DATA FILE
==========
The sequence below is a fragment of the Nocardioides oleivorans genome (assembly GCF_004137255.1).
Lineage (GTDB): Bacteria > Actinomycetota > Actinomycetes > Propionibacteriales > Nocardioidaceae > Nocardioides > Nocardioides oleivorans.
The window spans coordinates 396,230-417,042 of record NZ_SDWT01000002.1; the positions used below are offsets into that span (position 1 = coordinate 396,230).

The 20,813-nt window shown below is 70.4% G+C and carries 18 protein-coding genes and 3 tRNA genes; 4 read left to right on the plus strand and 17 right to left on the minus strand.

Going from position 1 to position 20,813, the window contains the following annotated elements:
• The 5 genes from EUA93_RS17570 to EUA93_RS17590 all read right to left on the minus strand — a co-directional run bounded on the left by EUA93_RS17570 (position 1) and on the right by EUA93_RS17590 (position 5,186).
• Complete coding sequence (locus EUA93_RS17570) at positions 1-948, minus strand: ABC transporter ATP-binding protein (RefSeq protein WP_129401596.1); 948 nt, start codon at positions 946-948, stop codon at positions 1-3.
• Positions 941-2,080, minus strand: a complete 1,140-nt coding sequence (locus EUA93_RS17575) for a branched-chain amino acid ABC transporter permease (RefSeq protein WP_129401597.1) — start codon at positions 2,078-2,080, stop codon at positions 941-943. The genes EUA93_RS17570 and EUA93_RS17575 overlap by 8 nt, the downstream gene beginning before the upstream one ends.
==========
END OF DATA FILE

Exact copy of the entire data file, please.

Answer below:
The sequence below is a fragment of the Nocardioides oleivorans genome (assembly GCF_004137255.1).
Lineage (GTDB): Bacteria > Actinomycetota > Actinomycetes > Propionibacteriales > Nocardioidaceae > Nocardioides > Nocardioides oleivorans.
The window spans coordinates 396,230-417,042 of record NZ_SDWT01000002.1; the positions used below are offsets into that span (position 1 = coordinate 396,230).

The 20,813-nt window shown below is 70.4% G+C and carries 18 protein-coding genes and 3 tRNA genes; 4 read left to right on the plus strand and 17 right to left on the minus strand.

Going from position 1 to position 20,813, the window contains the following annotated elements:
• The 5 genes from EUA93_RS17570 to EUA93_RS17590 all read right to left on the minus strand — a co-directional run bounded on the left by EUA93_RS17570 (position 1) and on the right by EUA93_RS17590 (position 5,186).
• Complete coding sequence (locus EUA93_RS17570) at positions 1-948, minus strand: ABC transporter ATP-binding protein (RefSeq protein WP_129401596.1); 948 nt, start codon at positions 946-948, stop codon at positions 1-3.
• Positions 941-2,080, minus strand: a complete 1,140-nt coding sequence (locus EUA93_RS17575) for a branched-chain amino acid ABC transporter permease (RefSeq protein WP_129401597.1) — start codon at positions 2,078-2,080, stop codon at positions 941-943. The genes EUA93_RS17570 and EUA93_RS17575 overlap by 8 nt, the downstream gene beginning before the upstream one ends.